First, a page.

Benefits of Investing in Mutual Funds
Mutual Funds have become a popular investment tool over the last few years. It should be considered by every investor while deciding their investment portfolio strategy. However, like any other investment tool, mutual funds have their own advantages and disadvantages.
Let us discuss these in detail so that you, the investor, has a better idea about the benefits of mutual funds and can make an informed decision.
I. Benefits of Mutual Funds
Benefits of Investing Mutual Funds
|Direct Advantages||Cost Advantages||Miscellaneous Advantages|
One of the primary benefits of Mutual Funds is its liquidity. Mutual funds are easy to buy and sell unless the scheme you have opted for is a close-ended one. So liquidity is hardly an issue for the investor as they can sell their units quickly if they have urgent money requirement. Similarly, investment can be made at any time when excess money is available. The investor is not bound by fixed investment at regular intervals.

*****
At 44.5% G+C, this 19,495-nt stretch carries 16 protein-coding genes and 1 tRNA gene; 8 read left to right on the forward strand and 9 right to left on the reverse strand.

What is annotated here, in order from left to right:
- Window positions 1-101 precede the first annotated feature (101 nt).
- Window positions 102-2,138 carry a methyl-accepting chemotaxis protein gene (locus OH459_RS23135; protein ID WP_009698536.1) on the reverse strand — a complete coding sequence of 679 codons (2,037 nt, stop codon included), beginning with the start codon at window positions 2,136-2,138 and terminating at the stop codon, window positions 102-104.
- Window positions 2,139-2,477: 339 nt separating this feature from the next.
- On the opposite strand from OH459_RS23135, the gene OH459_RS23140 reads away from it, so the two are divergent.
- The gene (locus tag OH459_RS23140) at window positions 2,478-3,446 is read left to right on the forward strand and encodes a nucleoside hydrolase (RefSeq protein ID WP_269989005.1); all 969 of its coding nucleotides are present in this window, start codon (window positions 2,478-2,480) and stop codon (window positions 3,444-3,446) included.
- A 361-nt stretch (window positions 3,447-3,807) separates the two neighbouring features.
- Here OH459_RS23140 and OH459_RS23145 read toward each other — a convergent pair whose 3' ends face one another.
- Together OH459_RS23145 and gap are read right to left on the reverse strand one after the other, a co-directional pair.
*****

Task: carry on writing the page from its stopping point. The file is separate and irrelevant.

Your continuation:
However, investors should consider the exit load and pre-exit penalty while selling mutual funds. These charges might be high enough to reconsider selling immediately.
Mutual funds invest in various instruments to spread and reduce potential risks. A fund could be investing in the equity market, debt market, money market instruments, etc. This leads to diversification. It protects the fund when one instrument fares badly in terms of returns. Example, if the stock market crashes, the debt markets return will go higher and the fund return on investment will balance out. Thus, it is one of the prime benefits of mutual funds.
Investors should read in detail about the investment strategy of a mutual fund before investing in it.
3. Suit Your Financial Goals